About Lynn

lynn jaffeeLynn Jaffee is a licensed acupuncturist and the author of the book, Simple Steps: The Chinese Way to Better Health, a clear and concise explanation of Chinese medicine for the lay person. She is co-author of the book, The BodyWise Woman, a personal health manual for physically active women and girls. Read more about Lynn...

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Names and identifying details have been changed on any person described in these posts to protect their identity.

Feeling a Lump in Your Throat?

I have seen people in my clinic before complaining of a lump in their throat, but Alan’s symptoms were the most severe I had every encountered.  Alan was a 42 year old realtor and father of three*.  He came to me because he had the feeling of a lump in his throat, which was making it difficult for him to eat solid food.  Every time he tried to eat, he was unable to get the food down past the lump.  By the time he came to me, he was only able to drink liquids and was rapidly losing weight.

 

In my clinic, I see a number of people who are looking for relief from stress, anxiety, depression, and other mental health conditions.  Many of my patients who are struggling with their emotional health also report feeling something like a lump caught in their throat.

 

These patients describe this lump as the feeling of something being caught at the bottom of their throat, and it won’t go away no matter what they do.  The lump can be mild, and mentioned only when I ask, or it can be so severe, like Alan’s, that it will limit a patient’s diet.  For some people, certain foods seem to aggravate the feeling, among them meat, onions, acidic foods, and alcohol.

 

So what is this lump and where does it come from?  In most cases, this lump sensation is a spasm of one of the muscles of the esophagus.  It can physically be caused by a throat infection such as strep, being overweight or esophageal reflux.   Difficulty swallowing can be the sign of more serious conditions, and should be checked out by your doctor if it lasts for more than a week or two.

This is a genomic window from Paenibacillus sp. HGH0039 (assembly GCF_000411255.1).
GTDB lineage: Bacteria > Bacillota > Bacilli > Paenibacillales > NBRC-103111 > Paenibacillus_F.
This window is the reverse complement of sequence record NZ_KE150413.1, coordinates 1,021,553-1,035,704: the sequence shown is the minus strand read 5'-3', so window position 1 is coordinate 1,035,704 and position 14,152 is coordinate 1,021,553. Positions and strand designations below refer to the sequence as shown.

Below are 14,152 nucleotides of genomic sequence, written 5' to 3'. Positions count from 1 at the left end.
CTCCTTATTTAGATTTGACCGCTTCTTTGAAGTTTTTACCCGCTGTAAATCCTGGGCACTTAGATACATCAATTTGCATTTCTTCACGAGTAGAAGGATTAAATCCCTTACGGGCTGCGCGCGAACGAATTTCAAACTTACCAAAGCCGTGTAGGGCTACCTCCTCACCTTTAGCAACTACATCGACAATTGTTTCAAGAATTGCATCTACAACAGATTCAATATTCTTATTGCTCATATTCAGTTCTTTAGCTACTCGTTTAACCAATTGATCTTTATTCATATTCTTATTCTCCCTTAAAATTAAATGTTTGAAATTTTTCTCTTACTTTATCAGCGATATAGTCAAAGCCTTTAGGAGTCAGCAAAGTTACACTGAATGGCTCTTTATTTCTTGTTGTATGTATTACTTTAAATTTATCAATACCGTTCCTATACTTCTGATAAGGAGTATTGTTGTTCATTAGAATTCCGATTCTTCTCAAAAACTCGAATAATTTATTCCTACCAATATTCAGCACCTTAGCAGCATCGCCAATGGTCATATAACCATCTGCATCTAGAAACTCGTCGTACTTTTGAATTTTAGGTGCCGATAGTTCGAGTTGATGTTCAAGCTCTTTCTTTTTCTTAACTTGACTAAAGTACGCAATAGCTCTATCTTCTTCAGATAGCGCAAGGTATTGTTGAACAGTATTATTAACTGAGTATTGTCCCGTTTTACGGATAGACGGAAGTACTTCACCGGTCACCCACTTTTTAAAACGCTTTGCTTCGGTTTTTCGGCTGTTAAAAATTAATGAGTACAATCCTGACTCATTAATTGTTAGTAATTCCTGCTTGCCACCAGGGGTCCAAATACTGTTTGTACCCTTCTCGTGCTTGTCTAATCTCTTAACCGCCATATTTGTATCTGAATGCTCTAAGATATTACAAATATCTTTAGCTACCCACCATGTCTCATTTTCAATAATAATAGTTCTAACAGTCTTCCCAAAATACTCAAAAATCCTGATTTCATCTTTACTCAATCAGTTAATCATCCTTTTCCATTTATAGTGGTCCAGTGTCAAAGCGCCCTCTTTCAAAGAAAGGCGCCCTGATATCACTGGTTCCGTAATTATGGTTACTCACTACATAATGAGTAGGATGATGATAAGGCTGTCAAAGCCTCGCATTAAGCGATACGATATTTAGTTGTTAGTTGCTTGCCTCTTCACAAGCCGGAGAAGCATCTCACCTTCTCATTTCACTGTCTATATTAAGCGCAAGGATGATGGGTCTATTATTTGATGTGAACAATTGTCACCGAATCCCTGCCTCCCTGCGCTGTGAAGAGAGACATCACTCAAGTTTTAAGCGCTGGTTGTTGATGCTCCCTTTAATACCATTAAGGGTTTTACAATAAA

In Chinese medicine, this lump is called Plum Pit Qi because it feels like a plum pit is caught in your throat.  The Chinese believe that Plum Pit Qi is the result of a situation that is figuratively too hard to swallow, so it gets caught in your throat.  That’s why all of the patients I have seen with this condition also are struggling with some kind of life stress or mental health issue.

 

Plum Pit Qi is a diagnosis that encompasses a Liver and Spleen disharmony combined with phlegm.  A disharmony between the Chinese Liver and Spleen, in general, means that your energy is stagnating (usually emotional energy) and beginning to mess up your digestion.  In Chinese medicine, phlegm can be both visible (what you see when you blow your nose or cough) and invisible.  Invisible phlegm can be the result of energy stagnating combined with poor fluid metabolism, and is the cause of many lumps and bumps in your body.  Things like goiters, tumors, and cysts can be considered invisible phlegm.

 

In the clinic, Plum Pit Qi can be successfully and naturally treated.  I like to combine acupuncture with Chinese herbs for this condition.  The formula Ban Xia Hou Po Tang is formulated specifically for Plum Pit Qi, is safe, and works incredibly well.  Self care for Plum Pit Qi includes tracking the foods that aggravate your symptoms, and working on resolving stress, anxiety, and the situations in your life that are too difficult to swallow.

 

For more information on Qi stagnation, specific action steps for a Liver and Spleen disharmony, resolving phlegm, and foods for your particular body constitution, order Simple Steps: The Chinese Way to Better Health.

*Names and identifying details have been changed.

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